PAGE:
- Transparency (regular reporting of performance and published evaluation).
“In principle, the greatest public support should be given to those sectors characterized by large spillovers in research benefiting other parts of the economy. To the extent that it is difficult to measure the size of sectoral spillovers,
uniform support for research is provided as exemplified by the current tax support system.”
The report also pointed out where we could do better in supporting business.
“To assist private sector success, we should identify those barriers to innovation and public policies that undermine innovative activity,” it said.
“One aspect is to provide appropriate regulations (such as patents and copyright laws) to help businesses reap the value of innovation … Further, taxation and regulatory policies should be reformed when they impede innovative activity.”
SR&ED, the report pointed out, is one of the most generous support systems in the world. However, innovation remains low. “Obviously, something is not working well,” the report stated.
“Perhaps one approach to focusing research support is to place more emphasis on direct support programs such as the Industrial Research Assistance Program (IRAP) that benefit small and medium-sized businesses. For large companies, no significant direct program operates as a substitute for tax support. Thus, it is not surprising that [Jenkins] focuses on small and medium-sized businesses as a way to reduce the value of the tax credit.”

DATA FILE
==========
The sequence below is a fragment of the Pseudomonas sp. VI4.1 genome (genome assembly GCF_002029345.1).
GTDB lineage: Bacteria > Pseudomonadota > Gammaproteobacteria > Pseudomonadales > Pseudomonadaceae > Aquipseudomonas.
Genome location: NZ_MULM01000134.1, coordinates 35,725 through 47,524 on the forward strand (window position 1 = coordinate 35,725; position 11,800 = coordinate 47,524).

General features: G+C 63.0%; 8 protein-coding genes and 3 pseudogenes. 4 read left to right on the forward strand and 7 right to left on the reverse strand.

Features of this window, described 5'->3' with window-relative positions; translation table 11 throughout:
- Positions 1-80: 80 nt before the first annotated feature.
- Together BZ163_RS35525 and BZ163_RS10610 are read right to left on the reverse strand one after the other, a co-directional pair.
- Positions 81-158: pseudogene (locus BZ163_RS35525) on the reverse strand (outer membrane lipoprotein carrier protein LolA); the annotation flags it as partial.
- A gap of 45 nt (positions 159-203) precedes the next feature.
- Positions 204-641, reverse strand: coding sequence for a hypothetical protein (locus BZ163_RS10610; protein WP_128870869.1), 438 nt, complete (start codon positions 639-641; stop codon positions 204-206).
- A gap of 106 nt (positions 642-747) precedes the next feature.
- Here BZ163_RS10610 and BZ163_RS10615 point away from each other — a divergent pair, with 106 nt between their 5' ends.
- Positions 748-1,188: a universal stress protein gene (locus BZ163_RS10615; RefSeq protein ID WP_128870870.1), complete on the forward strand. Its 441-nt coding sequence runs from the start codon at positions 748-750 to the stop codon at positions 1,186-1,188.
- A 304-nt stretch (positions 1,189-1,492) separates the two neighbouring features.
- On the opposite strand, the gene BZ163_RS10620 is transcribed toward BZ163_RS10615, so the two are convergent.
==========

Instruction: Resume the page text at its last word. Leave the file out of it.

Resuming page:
The university report agreed with Jenkins in one of its assessments of SR&ED, saying that shifting to direct support is a better strategy for supporting businesses, although there is risk involved due to the costs of bureaucracy associated with the proper implementation of direct support.
“The argument in favour of refundable tax credits is that support is given to risky endeavours since it is not known whether the innovation shall be successful or not. On the other hand, targeting the credit to successful companies encourages those profitable innovations, which are eventually commercialized,” it added.
“Direct spending programs might be a better means to implement risk-sharing since governments are more involved with monitoring the program compared to the SR&ED tax credit program.”